They won't look back fondly upon the 2016 season, these Cardinals. The got lapped and then some by the rival Cubs in the NL Central race, and they wound up missing the postseason for the first time since 2010. Those are goals unmet.

On another level, though, the Cardinals achieved a secondary objective, in that they remained relevant -- in fact, they were in contention up until the final day of the regular season. In an era of tear-downs and deep rebuilds, that the Cardinals have been such a fixture, such a "chronic contender," is itself praiseworthy. On that point, the Cardinals haven't endured a losing season since 2007. That doesn't compare to the Yankees current run of 24 straight winning seasons (1993-2016), but, suffice it to say, the Yankees have some substantial structural advantages relative to the Cardinals.

There's more, though. In 2008, the Cardinals finished 78-84 but were above .500 as late as Sept. 6, when they were also just one game out of first place. They'd squander that proximity in a big way, as after Sept. 6 the Cardinals 12 of 13 to fall out of the race for good. Still, that's late-season relevance. Prior to 2007, they ripped off seven straight winning seasons, so in all that's 16 winning seasons in 17 years. They haven't finished in last place since 1990.

In any event, here's the St. Louis lineup on Sept. 21, 2007, when the Cardinals would lost their 82nd game of the season -- a 6-3 defeat at home to the Astros -- and ensure their only losing campaign since 1999:

1. David Eckstein, SS
2. Rick Ankiel, CF
3. Ryan Ludwick, RF
4. Scott Spiezio, 1B
5. Skip Schumaker, LF
6. Yadier Molina, C
7. Miguel Cairo, 3B
8. Joel Piniero, P
9. Aaron Miles, 2B

One, that's a bad lineup (Albert Pujols would appear as a pinch-hitter, for those who are curious). Two, it's one that bears no resemblance, outside of Molina, to anything you've seen in quite a while in St. Louis. This end-point of sort speaks to the sprawl of the Cardinals' streak. It's spanned much roster turnover, as you would expect, and it's spanned managers and even entire front offices. Over this span, the Cardinals have never ranked higher than ninth in Opening Day payroll.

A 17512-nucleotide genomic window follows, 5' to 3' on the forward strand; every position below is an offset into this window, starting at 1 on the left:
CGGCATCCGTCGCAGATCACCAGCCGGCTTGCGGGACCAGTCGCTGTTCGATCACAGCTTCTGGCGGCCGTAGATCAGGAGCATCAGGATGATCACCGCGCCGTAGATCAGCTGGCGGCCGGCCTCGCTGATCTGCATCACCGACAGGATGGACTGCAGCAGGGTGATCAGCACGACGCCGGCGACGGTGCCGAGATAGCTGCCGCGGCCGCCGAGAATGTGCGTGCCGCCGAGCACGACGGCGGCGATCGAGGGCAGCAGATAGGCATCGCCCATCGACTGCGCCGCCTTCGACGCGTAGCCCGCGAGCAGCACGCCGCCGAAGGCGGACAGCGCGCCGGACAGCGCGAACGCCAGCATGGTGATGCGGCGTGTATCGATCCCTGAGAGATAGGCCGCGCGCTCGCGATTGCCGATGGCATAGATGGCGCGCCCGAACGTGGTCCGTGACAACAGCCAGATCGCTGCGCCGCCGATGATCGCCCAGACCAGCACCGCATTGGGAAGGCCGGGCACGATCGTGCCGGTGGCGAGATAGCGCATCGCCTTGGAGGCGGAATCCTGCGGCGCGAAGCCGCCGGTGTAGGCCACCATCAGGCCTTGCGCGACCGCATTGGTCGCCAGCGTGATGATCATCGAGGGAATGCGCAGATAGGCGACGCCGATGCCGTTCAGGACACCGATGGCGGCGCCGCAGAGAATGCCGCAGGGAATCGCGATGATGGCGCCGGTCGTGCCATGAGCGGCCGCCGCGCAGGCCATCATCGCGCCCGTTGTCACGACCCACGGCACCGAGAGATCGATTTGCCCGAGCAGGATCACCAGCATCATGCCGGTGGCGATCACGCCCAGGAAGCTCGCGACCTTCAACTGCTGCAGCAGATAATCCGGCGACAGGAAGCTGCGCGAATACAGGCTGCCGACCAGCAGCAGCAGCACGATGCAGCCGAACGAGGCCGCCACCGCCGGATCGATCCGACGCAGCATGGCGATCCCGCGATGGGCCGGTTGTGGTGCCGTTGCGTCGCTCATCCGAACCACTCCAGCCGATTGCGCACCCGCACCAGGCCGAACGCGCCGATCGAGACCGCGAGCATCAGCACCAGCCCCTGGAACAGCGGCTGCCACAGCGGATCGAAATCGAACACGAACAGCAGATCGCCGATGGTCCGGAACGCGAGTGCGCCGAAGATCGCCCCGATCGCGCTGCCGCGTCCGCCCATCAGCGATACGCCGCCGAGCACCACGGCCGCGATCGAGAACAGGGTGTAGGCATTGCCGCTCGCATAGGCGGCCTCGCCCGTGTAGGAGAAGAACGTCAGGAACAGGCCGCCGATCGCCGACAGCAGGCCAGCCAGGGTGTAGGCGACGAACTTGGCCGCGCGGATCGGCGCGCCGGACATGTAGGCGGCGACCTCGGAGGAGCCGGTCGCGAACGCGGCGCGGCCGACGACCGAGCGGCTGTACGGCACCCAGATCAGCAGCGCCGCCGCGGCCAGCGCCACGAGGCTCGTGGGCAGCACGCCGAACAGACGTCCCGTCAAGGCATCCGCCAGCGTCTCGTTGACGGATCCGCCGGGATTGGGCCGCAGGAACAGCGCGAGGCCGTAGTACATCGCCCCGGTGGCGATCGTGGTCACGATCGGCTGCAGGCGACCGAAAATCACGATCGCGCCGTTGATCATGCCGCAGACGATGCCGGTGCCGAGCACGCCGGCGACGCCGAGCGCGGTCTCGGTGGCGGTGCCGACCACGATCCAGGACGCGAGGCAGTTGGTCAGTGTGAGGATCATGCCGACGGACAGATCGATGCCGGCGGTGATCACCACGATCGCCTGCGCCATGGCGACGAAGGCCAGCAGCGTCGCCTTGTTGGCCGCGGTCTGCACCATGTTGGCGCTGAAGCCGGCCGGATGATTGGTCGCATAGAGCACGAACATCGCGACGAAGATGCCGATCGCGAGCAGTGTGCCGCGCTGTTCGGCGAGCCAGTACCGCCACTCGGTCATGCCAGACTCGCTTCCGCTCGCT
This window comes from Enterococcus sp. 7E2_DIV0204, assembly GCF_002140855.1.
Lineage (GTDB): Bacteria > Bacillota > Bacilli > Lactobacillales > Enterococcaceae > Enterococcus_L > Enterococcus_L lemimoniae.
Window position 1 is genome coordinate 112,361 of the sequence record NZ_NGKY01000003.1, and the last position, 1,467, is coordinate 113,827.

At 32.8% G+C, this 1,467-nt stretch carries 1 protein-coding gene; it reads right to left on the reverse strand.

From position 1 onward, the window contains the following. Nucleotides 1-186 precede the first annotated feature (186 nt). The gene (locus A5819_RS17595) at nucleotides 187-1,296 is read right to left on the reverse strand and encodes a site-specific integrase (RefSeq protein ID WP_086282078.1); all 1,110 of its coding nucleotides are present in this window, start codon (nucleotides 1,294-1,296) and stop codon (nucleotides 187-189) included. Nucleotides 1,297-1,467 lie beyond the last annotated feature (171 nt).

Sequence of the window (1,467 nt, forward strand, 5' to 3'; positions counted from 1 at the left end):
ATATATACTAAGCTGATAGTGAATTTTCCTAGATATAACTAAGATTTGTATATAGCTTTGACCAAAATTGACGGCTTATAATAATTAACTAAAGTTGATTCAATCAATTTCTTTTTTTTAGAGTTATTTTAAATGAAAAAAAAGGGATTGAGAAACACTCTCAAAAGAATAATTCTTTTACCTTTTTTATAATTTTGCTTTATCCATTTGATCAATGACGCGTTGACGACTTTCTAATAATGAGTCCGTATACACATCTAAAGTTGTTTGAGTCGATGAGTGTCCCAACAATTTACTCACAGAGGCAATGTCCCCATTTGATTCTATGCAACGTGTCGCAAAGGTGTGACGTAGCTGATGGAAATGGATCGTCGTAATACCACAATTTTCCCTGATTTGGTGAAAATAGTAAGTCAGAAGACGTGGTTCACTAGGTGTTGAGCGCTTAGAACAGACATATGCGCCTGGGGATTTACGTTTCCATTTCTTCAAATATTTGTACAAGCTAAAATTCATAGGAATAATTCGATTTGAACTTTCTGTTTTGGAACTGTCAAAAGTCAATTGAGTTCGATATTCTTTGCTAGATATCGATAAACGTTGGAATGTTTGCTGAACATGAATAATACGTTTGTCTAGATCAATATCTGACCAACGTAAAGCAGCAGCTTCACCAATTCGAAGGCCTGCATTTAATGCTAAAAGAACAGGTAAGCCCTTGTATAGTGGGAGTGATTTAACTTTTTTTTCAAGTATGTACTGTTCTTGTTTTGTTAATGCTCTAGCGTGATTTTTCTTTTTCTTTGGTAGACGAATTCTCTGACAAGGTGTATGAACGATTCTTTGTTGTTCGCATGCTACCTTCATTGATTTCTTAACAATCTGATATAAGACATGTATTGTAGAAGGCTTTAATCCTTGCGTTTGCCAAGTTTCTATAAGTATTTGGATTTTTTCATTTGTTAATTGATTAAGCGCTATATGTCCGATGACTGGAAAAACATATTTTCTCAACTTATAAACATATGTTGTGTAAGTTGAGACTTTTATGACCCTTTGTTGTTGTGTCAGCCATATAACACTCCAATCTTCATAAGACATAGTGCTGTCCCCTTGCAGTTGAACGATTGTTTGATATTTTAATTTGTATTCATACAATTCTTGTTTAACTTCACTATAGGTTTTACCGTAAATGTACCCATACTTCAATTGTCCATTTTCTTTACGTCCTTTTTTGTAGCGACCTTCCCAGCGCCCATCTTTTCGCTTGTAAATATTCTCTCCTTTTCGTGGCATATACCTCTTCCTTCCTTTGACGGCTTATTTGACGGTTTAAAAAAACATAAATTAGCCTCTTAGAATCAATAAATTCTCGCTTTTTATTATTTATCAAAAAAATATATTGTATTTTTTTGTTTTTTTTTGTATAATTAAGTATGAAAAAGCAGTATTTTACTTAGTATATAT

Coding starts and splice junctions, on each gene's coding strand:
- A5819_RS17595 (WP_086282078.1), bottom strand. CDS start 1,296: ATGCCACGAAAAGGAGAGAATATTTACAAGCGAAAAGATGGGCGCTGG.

It's something of a remarkable feat, this run of winning without ever bottoming out. MLB currently has a number of structural incentives that encourages teams to "tank" in order to stockpile high draft picks, add young talent via the trading away of veteran, near-term assets, and improve cash flow via low payrolls. The Astros have benefited from this approach, as have the Cubs, who for five straight seasons (2010-14) finished no better than fifth. The Phillies, Brewers, and Braves are also embracing this approach to varying extents.

This isn't to dismiss the eventual success that flows from such an approach. Bottoming out in the service of a brighter future is a perfectly rational response to those structural incentives noted above. If the Cubs, for instance, wind up hoisting the trophy this postseason, then said trophy will glimmer and glisten the same as any other. However, that a team is able to remain of consequence despite never undergoing a contemporary-style teardown, is praiseworthy. The 2016 Cardinals, even though they missed the playoffs, kept that run of competitive pertinence going. That's hard to do, to say the least.

So can they sustain it for another year? The NL Central figures to be highly competitive in 2017. The Cubs will be fixtures for years to come, the Pirates will be poised for a bounceback, and the Brewers and Reds figure to improve.

For the Cardinals, there's a solid core of position players returning, and they have some internal options to improve a rotation that was fairly mediocre in 2016. Ace Carlos Martinez returns. Mike Leake endured some bad luck at the batted-ball level that make correct itself next season. Phenom Alex Reyes will likely spend a full years in the rotation, and Lance Lynn will return from Tommy John surgery. Perhaps Trevor Rosenthal, who's long pined to be given a shot as a starter at the highest level, will get a look. Adam Wainwright and Luke Weaver return, and the Cardinals figure to pick up their option on Jaime Garcia. There are enough functioning arms, for sure.

You can't plausibly call the Cardinals early favorites in the NL Central for 2017, not with the Chicago juggernaut still likely to be at full strength, but mattering again is prominent within the range of possibilities. It's what the Cardinals do -- matter in the standings -- and they've been doing it for so long it's become one of our assumptions about the game.